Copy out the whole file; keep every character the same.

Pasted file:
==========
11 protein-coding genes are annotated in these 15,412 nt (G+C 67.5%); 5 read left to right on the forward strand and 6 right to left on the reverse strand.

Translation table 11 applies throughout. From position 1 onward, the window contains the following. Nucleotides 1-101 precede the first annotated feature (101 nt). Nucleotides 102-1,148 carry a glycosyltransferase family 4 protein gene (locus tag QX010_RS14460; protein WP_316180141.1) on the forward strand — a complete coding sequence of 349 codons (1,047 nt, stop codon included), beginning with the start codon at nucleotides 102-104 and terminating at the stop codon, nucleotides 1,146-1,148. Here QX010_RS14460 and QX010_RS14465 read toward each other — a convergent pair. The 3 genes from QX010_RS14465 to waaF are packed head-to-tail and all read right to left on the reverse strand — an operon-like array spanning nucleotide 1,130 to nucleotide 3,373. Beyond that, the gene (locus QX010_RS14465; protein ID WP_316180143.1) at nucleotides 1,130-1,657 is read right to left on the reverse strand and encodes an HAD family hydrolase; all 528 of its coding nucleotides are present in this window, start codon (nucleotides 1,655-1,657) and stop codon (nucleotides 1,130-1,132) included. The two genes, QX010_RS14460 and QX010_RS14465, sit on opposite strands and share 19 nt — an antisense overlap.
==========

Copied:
11 protein-coding genes are annotated in these 15,412 nt (G+C 67.5%); 5 read left to right on the forward strand and 6 right to left on the reverse strand.

Translation table 11 applies throughout. From position 1 onward, the window contains the following. Nucleotides 1-101 precede the first annotated feature (101 nt). Nucleotides 102-1,148 carry a glycosyltransferase family 4 protein gene (locus tag QX010_RS14460; protein WP_316180141.1) on the forward strand — a complete coding sequence of 349 codons (1,047 nt, stop codon included), beginning with the start codon at nucleotides 102-104 and terminating at the stop codon, nucleotides 1,146-1,148. Here QX010_RS14460 and QX010_RS14465 read toward each other — a convergent pair. The 3 genes from QX010_RS14465 to waaF are packed head-to-tail and all read right to left on the reverse strand — an operon-like array spanning nucleotide 1,130 to nucleotide 3,373. Beyond that, the gene (locus QX010_RS14465; protein ID WP_316180143.1) at nucleotides 1,130-1,657 is read right to left on the reverse strand and encodes an HAD family hydrolase; all 528 of its coding nucleotides are present in this window, start codon (nucleotides 1,655-1,657) and stop codon (nucleotides 1,130-1,132) included. The two genes, QX010_RS14460 and QX010_RS14465, sit on opposite strands and share 19 nt — an antisense overlap.